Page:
Despite overtures to the contrary, para-athletes remain largely invisible within the vast majority of Canadian athletics websites, according to a University of Alberta study showing access to sport for people with disabilities is all but completely missing online.
Danielle Peers, a professor in the Faculty of Kinesiology, Sport, and Recreation and Canada Research Chair in Disability and Movement Cultures, said the study arose out of frustration with how the conversation about historically low sport and fitness participation rates of people with disabilities – as low as three per cent according to the Government of Canada – is always centred on figuring out new ways of convincing people with disabilities to get physically active.
“The assumption is that it has to do with the motivation and desire of a person with disabilities,” said Peers, whose previous research shows the structural barriers to participation are so massive, there is no way to even begin to assess the role of attitudes and motivation.
“Rather than always assuming people with disabilities are the problem, I wanted to know, how can we as sport researchers and practitioners get less in the way of their success?”
Peers noted that Canada was one of the first countries to fully integrate parasport into the normative sports system.
“People like Robert Steadward were saying that if Hockey Canada were in charge of sledge hockey and if Tennis Canada were in charge of wheelchair tennis, then we’d have all this funding, all this visibility, we already have this mechanism structured, there would be less segregation and that’s the dream.”
Peers’ research team examined the construction of para-athletes within 127 national and provincial-level sport organizations, as well as a number of the nation’s elite clubs.
They found that the vast majority of websites made no mention of programs for people with disabilities. Websites at this stage of their development were termed “invisible.”
Then there were websites at the “marginal visibility” stage – sites that stated their sport “includes everyone” but had limited information save for, in many instances, a single page and a phone number to call.
“With the amount of labour that people have to go through to try and figure out if they could be included just to be rejected nine times out of 10, the likelihood of calling that number would be pretty low,” said Peers.
The third category was “marginalizing discourses.” Here, athletes with a disability were included, but were characterized as charitable recipients or as medical problems rather than athletes.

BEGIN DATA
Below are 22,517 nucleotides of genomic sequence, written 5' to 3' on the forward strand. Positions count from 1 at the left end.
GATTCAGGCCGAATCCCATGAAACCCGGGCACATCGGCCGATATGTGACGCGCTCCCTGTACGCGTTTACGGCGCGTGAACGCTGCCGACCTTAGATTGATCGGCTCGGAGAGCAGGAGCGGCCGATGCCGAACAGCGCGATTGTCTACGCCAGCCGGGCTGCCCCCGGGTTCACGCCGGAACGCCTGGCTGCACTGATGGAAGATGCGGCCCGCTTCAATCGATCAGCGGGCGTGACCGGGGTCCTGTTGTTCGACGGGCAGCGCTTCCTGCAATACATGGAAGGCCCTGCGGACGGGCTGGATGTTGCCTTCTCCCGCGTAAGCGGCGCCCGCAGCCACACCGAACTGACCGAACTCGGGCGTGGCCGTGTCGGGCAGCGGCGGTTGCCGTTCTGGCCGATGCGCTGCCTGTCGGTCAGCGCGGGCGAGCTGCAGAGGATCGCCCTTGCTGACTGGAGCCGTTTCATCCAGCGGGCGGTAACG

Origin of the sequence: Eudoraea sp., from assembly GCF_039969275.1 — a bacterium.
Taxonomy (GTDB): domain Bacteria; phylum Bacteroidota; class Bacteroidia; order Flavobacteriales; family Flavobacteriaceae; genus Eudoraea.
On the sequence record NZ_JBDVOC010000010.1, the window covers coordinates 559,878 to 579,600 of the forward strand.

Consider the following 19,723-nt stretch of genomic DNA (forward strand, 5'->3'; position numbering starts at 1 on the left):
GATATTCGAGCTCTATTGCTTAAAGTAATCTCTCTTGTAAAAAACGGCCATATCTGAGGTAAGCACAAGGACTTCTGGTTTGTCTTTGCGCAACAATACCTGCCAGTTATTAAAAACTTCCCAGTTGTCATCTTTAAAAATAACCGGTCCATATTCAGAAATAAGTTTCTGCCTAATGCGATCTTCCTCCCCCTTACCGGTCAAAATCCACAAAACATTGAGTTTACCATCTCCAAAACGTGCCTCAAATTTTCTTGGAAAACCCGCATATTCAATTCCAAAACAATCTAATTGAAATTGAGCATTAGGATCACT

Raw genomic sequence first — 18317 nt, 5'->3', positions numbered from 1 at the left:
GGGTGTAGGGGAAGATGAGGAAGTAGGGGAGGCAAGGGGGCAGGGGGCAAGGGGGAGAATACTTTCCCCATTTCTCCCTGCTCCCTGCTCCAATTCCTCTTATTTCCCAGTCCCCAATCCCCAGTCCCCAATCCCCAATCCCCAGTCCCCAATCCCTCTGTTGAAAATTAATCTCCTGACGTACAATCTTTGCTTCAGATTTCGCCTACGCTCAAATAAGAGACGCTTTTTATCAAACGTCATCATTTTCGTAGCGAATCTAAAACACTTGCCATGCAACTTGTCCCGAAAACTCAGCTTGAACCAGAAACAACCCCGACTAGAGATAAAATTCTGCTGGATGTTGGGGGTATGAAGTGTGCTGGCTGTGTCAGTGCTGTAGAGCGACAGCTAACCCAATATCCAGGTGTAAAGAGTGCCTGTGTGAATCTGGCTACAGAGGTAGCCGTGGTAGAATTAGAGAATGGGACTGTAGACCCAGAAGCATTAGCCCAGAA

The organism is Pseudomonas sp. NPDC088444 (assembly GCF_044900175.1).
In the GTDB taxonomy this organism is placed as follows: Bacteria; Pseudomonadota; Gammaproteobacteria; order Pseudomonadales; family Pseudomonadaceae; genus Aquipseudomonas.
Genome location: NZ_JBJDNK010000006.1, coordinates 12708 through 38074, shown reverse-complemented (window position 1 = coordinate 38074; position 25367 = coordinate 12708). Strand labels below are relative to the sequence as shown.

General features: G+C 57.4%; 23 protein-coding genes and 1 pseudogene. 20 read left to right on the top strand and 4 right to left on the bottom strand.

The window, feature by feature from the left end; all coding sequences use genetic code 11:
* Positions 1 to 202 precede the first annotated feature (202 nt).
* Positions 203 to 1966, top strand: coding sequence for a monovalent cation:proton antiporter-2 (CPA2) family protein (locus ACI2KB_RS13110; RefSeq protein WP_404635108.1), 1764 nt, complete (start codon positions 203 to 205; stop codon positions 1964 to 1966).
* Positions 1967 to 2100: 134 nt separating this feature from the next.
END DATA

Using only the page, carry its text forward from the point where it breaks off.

“These sites never state that it is just inherently good for people to be able to play the sport,” said Peers. “It’s always written that inclusion is good because it teaches disabled people independence, or their disability is viewed as a deficit—as something to be fixed.”
Only a few sites imagined athletes with disabilities as being part of a community of athletes, but not in a way that casts them as a problem. Peers said BC Wheelchair Sports and La Fédération de natation du Québec probably did this better than anyone else.
“The good sites were not only easy to navigate, they articulated the barriers that they’re actively trying to challenge.”
The solutions to common barriers included providing free or inexpensive rental equipment, ensuring facilities are accessible and ensuring coaches have experience or training in supporting athletes with disabilities.
“What we found was that these sites where people with disabilities were constructed as athletes were exceedingly rare.”
Peers said if we want more sport participation from people with disabilities, rather than sinking a pricey investment into an ad campaign, the groups behind these websites could start by simply making program information easy to find on their own websites. Then they need to ask whether athletes with disabilities are being represented differently from non-disabled athletes.
“Are we reducing the labour it takes a person with a disability just to find out if they could actually participate in this program? Are we demonstrating that they will be treated with respect?
“After that, we can work on being explicit about the ways we’re removing barriers, to ensure that when people come to participate, they will have accessible, affirming and high-quality experiences.”
Peers said the worst thing a sporting body can do is promise something they’re not going to follow through on.
“When someone says a sport is going to be accessible and then a person shows up and it’s not, it really undermines any faith that potential athletes might have in any sport opportunity being welcoming.
“There are a lot of websites that say they don’t discriminate based on a laundry list of items, but there is nothing about that that makes me think the sport will be an accessible or affirming space.”
| By Michael Brown and Nicole Graham
Michael and Nicole are reporters with the University of Alberta’s Folio online magazine. The University of Alberta is a Troy Media Editorial Content Provider Partner.
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